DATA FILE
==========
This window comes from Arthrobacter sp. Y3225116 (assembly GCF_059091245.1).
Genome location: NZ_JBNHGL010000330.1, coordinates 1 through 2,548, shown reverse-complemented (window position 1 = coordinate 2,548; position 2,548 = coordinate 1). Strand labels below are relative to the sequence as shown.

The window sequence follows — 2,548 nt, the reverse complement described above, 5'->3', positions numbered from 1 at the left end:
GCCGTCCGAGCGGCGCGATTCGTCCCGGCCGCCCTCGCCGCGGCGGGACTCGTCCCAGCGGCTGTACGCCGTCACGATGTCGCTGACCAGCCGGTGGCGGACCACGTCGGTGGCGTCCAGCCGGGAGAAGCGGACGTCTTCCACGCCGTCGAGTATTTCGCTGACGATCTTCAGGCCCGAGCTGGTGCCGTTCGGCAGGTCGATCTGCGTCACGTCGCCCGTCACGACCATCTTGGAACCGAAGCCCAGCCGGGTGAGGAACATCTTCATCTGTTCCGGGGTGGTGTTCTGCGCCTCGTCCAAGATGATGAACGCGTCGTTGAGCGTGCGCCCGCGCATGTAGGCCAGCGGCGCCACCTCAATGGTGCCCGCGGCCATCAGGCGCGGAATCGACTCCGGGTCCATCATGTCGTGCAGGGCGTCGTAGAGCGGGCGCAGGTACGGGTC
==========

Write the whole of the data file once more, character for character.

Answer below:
This window comes from Arthrobacter sp. Y3225116 (assembly GCF_059091245.1).
Genome location: NZ_JBNHGL010000330.1, coordinates 1 through 2,548, shown reverse-complemented (window position 1 = coordinate 2,548; position 2,548 = coordinate 1). Strand labels below are relative to the sequence as shown.

The window sequence follows — 2,548 nt, the reverse complement described above, 5'->3', positions numbered from 1 at the left end:
GCCGTCCGAGCGGCGCGATTCGTCCCGGCCGCCCTCGCCGCGGCGGGACTCGTCCCAGCGGCTGTACGCCGTCACGATGTCGCTGACCAGCCGGTGGCGGACCACGTCGGTGGCGTCCAGCCGGGAGAAGCGGACGTCTTCCACGCCGTCGAGTATTTCGCTGACGATCTTCAGGCCCGAGCTGGTGCCGTTCGGCAGGTCGATCTGCGTCACGTCGCCCGTCACGACCATCTTGGAACCGAAGCCCAGCCGGGTGAGGAACATCTTCATCTGTTCCGGGGTGGTGTTCTGCGCCTCGTCCAAGATGATGAACGCGTCGTTGAGCGTGCGCCCGCGCATGTAGGCCAGCGGCGCCACCTCAATGGTGCCCGCGGCCATCAGGCGCGGAATCGACTCCGGGTCCATCATGTCGTGCAGGGCGTCGTAGAGCGGGCGCAGGTACGGGTC